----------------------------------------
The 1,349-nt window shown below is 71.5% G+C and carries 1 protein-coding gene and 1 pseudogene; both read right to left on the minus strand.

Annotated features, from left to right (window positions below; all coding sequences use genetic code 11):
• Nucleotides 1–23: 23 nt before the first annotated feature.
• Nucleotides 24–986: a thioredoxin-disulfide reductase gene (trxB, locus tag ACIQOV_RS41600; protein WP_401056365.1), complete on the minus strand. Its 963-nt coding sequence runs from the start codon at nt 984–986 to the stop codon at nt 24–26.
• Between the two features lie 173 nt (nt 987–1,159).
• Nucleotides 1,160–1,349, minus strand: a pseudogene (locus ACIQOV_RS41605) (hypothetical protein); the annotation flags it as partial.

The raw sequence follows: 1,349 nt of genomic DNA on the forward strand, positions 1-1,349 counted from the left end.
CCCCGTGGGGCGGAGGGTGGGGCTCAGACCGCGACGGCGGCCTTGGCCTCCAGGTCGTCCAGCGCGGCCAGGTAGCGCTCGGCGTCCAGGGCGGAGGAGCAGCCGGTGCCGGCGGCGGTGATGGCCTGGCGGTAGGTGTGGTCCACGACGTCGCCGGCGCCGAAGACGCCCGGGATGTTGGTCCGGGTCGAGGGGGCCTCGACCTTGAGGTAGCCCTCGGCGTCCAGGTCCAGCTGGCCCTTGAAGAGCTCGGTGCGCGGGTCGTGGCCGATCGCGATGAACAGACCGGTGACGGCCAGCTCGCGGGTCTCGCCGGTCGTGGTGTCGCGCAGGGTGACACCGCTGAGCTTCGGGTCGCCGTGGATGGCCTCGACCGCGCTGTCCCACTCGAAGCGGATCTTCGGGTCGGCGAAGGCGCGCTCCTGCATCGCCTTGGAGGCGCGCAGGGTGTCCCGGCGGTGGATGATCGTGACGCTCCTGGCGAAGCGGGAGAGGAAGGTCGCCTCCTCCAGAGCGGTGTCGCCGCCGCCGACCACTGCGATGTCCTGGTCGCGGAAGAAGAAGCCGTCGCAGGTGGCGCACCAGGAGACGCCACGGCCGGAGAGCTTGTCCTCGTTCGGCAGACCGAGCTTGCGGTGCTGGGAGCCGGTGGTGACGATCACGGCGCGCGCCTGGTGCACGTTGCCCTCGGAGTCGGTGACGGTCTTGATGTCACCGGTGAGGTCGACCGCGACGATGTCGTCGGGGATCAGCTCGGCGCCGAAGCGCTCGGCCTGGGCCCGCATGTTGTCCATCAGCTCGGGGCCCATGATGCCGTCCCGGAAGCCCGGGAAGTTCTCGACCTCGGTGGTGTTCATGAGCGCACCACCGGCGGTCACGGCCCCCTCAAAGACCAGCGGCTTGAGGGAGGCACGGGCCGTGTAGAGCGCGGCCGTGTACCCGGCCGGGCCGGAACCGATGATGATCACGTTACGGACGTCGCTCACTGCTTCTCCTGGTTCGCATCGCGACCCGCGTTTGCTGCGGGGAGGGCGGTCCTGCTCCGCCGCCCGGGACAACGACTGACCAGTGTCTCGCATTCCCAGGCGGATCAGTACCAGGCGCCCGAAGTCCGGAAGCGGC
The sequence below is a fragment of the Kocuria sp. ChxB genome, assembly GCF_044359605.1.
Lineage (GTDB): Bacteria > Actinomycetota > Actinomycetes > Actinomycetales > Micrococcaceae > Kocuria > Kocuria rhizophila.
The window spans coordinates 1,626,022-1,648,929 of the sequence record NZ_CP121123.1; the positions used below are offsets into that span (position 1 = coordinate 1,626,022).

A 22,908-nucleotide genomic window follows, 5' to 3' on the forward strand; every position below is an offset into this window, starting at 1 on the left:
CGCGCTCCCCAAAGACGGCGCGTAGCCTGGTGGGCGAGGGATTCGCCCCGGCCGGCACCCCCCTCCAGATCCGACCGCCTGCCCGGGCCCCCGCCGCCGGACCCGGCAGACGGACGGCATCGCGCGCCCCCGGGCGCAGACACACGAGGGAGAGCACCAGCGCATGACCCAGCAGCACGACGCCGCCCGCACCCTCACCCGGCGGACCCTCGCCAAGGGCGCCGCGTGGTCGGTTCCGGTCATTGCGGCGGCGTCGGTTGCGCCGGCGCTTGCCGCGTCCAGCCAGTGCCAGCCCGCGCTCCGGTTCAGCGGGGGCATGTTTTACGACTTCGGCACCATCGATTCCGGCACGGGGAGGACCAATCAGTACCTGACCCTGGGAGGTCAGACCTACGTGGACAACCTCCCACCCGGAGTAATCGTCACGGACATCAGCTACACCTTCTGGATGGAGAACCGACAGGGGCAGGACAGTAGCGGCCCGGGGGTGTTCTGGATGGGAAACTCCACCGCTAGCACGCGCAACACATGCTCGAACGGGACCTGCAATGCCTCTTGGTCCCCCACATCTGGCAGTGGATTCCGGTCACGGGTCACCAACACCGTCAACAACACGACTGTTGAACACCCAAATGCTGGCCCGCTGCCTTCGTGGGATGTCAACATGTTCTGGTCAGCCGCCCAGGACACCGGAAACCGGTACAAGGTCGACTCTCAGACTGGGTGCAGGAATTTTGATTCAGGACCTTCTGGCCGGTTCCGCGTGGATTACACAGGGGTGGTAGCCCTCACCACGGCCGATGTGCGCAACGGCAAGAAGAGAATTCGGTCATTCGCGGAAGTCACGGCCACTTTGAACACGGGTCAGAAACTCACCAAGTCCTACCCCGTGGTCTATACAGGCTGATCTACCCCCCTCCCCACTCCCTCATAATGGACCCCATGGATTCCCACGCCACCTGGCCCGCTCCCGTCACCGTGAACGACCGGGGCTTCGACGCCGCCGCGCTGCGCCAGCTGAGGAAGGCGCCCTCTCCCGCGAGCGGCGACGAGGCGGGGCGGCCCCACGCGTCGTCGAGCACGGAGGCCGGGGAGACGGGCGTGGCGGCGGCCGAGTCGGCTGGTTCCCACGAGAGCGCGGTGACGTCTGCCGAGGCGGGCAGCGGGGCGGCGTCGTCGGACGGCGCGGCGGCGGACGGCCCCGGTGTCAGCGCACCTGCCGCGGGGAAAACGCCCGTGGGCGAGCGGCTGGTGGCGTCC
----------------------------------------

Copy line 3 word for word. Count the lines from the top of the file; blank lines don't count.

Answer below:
• Nucleotides 1–23: 23 nt before the first annotated feature.